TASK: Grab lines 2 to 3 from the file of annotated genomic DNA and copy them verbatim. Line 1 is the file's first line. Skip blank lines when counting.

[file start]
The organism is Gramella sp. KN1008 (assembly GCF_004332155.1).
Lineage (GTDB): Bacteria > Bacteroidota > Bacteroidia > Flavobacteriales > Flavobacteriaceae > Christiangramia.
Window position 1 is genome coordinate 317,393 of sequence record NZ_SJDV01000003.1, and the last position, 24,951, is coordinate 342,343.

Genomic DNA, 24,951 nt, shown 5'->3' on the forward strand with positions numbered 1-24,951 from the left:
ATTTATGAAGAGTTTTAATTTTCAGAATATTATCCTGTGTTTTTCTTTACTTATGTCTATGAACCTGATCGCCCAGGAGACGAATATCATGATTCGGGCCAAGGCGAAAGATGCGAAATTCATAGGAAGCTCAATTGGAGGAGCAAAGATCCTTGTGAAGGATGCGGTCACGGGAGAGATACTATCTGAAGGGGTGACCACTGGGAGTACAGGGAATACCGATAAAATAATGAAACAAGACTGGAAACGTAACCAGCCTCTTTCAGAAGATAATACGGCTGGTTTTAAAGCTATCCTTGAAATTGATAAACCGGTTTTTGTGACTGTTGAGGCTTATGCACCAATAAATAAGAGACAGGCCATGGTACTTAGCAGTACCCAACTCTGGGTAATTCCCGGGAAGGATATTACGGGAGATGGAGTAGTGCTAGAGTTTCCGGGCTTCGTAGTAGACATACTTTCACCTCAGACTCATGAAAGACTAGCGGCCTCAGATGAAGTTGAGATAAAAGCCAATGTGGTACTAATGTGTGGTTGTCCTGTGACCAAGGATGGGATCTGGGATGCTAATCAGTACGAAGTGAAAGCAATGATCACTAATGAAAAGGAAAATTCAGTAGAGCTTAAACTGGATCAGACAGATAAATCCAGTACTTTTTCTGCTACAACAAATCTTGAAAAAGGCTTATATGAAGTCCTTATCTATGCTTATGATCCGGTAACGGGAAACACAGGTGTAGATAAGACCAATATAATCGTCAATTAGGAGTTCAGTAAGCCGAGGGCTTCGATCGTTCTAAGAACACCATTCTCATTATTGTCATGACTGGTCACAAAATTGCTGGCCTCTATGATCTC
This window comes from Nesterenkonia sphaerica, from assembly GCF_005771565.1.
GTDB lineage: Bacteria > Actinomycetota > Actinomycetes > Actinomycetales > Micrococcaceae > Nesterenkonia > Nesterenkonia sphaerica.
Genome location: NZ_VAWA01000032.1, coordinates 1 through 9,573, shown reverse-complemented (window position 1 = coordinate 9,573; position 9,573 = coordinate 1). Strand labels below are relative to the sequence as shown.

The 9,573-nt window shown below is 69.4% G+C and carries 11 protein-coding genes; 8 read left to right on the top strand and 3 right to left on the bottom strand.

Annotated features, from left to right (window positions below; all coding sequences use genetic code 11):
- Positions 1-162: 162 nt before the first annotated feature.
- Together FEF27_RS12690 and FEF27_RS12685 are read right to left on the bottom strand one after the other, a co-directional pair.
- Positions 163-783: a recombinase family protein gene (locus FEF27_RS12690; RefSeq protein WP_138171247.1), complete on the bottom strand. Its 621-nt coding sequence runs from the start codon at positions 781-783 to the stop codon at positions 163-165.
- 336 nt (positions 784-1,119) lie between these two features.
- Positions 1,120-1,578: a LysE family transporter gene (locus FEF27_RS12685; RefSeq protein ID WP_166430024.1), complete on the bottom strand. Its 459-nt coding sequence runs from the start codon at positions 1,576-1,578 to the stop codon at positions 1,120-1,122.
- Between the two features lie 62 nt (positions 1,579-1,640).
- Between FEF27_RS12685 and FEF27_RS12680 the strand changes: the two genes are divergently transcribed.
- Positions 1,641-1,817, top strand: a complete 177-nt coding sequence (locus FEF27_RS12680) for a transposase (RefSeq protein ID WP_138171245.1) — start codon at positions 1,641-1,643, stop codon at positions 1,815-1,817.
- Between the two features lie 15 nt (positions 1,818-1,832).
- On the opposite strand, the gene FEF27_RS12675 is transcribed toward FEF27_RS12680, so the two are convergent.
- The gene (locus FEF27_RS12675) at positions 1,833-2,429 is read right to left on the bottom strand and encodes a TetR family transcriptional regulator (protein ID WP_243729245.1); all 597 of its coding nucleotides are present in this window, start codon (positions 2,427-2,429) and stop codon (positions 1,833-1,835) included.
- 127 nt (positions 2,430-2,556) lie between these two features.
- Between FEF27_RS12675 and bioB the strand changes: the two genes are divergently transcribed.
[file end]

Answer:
Lineage (GTDB): Bacteria > Bacteroidota > Bacteroidia > Flavobacteriales > Flavobacteriaceae > Christiangramia.
Window position 1 is genome coordinate 317,393 of sequence record NZ_SJDV01000003.1, and the last position, 24,951, is coordinate 342,343.